Where a construction contract is breached by the owner's refusal to permit the builder to perform, the action is basically one for the breach of a promise to pay money. See Restatement of the Law, Contracts, pp. 578, 579(g) where it is said:

"In order to put the builder in as good a position as he would have been in had the contract been fully performed, it is necessary to give him the full contract price less the amount that he saves by reason of the other party's repudiation * * *."

Where an owner breaches a construction contract by preventing the builder from doing the work the plaintiff's measure of damages is the contract price, less the amount it would have cost him to complete the performance of the contract. Crescent Mfg. Co. v. N. O. Nelson Mfg. Co., 100 Mo. 325, 13 S.W. 503(3); Dement v. McNail, Mo.App., 281 S.W. 128(3). Defendant contends that plaintiff kept busy on other jobs and hence was not damaged by the breach. That is true in instances of contracts for personal services, 56 C.J.S. Master and Servant § 59; Wessler v. City of St. Louis, Mo.App., 242 S.W.2d 289(2). But here, such subsequent gains were not the result of the defendant's breach and do not inure to the benefit of the defendant. Restatement of the Law, Contracts, p. 578; Grinnell Co. v. Vorhees, 3 Cir., 1 F.2d 693. Evidence of such subsequent profits is not admissible in construction contract cases. Crescent Mfg. Co. v. N. O. Nelson Mfg. Co., supra.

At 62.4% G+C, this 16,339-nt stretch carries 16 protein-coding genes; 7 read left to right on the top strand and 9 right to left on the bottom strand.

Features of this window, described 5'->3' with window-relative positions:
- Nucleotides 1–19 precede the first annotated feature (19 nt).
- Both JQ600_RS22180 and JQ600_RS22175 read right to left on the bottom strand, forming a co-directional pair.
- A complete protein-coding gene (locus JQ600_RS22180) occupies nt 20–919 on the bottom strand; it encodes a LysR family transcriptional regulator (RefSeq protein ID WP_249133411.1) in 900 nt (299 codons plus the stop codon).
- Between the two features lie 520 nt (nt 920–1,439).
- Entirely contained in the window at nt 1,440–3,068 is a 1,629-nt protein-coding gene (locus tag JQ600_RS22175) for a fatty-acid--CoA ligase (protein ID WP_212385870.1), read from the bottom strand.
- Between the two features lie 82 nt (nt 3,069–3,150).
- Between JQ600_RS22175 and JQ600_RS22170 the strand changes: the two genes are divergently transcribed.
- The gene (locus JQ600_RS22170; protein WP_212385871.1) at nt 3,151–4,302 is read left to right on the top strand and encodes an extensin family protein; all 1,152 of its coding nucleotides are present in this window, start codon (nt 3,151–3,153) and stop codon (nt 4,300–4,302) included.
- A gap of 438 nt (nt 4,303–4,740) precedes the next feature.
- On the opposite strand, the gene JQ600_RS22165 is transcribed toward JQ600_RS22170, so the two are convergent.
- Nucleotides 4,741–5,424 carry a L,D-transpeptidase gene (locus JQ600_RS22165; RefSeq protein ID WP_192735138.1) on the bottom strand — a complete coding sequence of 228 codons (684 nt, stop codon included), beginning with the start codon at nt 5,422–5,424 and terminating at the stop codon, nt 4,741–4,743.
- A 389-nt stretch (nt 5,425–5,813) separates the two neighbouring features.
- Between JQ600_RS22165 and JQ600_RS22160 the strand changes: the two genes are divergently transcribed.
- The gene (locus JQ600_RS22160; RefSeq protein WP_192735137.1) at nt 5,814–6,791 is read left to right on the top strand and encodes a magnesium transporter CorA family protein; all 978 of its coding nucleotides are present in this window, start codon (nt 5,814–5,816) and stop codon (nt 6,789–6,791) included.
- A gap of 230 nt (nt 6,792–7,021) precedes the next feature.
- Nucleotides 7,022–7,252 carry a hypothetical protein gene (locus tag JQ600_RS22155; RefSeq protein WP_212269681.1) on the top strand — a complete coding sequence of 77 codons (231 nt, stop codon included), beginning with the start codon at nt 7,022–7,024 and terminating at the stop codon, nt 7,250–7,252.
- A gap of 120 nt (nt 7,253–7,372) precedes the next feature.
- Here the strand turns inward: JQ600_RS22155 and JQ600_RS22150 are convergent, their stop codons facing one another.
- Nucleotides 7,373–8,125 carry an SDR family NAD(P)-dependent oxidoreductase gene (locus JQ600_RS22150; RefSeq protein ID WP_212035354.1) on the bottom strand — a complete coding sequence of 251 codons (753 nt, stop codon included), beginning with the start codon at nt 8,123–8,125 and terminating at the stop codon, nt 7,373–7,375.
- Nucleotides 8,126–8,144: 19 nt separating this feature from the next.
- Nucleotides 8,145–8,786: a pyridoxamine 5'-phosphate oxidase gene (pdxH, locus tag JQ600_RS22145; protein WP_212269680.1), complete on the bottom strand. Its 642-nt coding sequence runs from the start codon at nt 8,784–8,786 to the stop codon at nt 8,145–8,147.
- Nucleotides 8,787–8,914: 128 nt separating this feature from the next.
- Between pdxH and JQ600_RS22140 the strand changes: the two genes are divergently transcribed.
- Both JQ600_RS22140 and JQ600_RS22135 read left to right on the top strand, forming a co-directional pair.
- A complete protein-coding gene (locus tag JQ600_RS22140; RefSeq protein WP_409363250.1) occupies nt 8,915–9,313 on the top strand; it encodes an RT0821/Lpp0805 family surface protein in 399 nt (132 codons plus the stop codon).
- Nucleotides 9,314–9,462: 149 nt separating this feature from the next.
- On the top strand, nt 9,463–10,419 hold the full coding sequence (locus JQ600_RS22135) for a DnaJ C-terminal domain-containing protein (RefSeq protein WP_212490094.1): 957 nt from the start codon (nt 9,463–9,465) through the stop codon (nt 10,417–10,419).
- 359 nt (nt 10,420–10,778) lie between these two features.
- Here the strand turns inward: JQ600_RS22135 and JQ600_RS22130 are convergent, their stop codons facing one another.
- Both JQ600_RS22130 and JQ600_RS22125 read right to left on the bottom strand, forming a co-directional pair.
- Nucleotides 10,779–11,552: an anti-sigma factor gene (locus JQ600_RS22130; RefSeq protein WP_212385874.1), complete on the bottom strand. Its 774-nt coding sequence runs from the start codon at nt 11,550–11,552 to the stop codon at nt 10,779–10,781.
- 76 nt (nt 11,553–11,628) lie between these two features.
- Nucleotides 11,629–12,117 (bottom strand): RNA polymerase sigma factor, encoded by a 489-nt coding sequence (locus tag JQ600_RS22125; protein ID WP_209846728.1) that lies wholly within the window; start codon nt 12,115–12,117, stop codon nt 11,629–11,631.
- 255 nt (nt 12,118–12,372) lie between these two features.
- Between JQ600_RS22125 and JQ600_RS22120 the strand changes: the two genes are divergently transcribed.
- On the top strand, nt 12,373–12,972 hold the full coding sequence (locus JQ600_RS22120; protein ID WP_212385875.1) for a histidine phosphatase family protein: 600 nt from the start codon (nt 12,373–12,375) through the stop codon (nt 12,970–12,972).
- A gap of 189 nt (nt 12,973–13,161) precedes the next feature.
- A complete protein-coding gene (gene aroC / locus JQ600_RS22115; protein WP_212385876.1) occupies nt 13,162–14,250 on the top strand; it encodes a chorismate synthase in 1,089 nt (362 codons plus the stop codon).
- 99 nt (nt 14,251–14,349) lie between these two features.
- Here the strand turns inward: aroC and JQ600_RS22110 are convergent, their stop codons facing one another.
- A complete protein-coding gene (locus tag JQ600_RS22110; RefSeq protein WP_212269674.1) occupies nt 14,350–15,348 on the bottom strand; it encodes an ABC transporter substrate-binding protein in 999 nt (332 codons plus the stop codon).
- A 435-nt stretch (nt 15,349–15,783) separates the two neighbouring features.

In urging the inadequacy of evidence as to damages, the defendant relies on the rule that anticipated profits are recoverable only upon showing of reasonable certainty, citing Wandell v. Ross, 241 Mo.App. 1189, 245 S.W.2d 689. That case and the rule therein relied upon apply to the anticipated profits which might have been made from the over-all operation of a going business.